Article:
Sunday 31 December 2017

Why do they lament?

30 December
At Christmas and New Year we embrace a few favoured family traditions. We always watch 'It's a Wonderful Life' or 'Scrooge' aka 'A Christmas Carol' on Christmas Eve. Those activities were established by my brother and my mother. I try to follow Kings College carols on the 24th, that's my tradition. We take a post-meal walk but never open presents until the evening on the 25th. Who established those rules? I have no idea but the habit evolved most likely at my brother's where we sit down to eat the festive meal about 4pm. 

At Hogmanay we run round the house like mad things shouting 'Lang may yer lum reek' on the strike of twelve. My father - a MacPherson - handed that craziness on to us.

We also tend to do quizzes rather than bother with what's on the box. This year the only TV programme I watched 'live' over Christmas was 'Call the Midwife'. When I'd digested the storyline and contrasted it with 'A Christmas Carol' it seemed to me that our leaders, especially the ministry of justice - for prisons, the home office - for police and the DWP - for work and pensions - formerly social security, still have a lot to learn. Despite government inactivity regarding the NHS and our most vulnerable citizens both dramas will continue to be viewed in our house during Christmasses yet to come. And we'll still give to charities to help those in need, showing rather more concern than the Tories.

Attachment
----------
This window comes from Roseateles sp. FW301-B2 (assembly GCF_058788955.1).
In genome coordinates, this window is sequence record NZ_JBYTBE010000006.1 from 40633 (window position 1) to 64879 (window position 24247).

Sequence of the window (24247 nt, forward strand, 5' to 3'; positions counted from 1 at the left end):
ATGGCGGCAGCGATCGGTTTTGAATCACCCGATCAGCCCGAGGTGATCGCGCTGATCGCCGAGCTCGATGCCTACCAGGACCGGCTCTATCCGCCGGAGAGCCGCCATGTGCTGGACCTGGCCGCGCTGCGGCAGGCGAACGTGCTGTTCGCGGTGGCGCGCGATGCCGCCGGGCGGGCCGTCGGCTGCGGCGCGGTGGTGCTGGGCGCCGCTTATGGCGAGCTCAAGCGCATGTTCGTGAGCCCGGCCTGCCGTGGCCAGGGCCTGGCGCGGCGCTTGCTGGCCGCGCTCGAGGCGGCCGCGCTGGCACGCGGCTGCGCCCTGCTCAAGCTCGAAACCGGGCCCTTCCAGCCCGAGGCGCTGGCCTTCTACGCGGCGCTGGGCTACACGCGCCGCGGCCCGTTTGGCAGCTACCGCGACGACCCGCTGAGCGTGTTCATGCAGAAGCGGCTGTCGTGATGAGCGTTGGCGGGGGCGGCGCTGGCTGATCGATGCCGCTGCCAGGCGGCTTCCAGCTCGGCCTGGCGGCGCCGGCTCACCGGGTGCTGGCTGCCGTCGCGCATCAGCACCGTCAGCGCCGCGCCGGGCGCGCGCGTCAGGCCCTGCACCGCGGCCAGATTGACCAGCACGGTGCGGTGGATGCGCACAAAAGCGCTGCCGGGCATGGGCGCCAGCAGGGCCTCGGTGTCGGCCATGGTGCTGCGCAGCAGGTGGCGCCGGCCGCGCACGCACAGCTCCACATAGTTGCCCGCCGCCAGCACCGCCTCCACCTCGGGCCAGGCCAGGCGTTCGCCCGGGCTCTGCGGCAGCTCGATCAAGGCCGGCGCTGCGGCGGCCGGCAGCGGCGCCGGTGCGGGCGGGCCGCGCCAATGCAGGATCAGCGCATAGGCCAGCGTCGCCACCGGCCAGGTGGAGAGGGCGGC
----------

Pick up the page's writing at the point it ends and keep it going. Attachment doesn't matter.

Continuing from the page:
Both 'Midwife' and 'Scrooge' veer towards the sentimental yet have important messages to convey. The former's offering this Christmas showed 1960 society's attitude to Down's Syndrome, the latter the difficulties of being a cripple in the 1840s. The former tells of wife beatings from a domineering man, who was also a sexually abusive father, the latter of folk working for a pittance, barely able to afford a Christmas dinner, yet in full time work. Aspects of life for some in the 1840s and the 1960s are not yet behind us.

With SENDIST legislation - special educational needs and disability - schools and colleges now make provision for Down's and the disabled. In that sense, partly because responsibility for special needs was removed from the department of health to the department of education in the 1970s, Britain is a better place in which to grow if born with syndromes or handicaps. 

However the increasing demonisation of beggars and those on benefits has meant tolerance of the financially needy has all but dissolved - at least in the offices of the parliamentary Conservative party.
On Christmas Eve, 1843, Scrooge passes a group of waifs singing - and shivering  - on a snowy pavement for their supper. They were clearly making a nuisance of themselves outside his large home. He says 'Be off with you' in much the same way some of us ignore beggars, cap in hand, on our streets today. I don't always give to beggars. I'm not sure how I manage to walk past, but sometimes I do.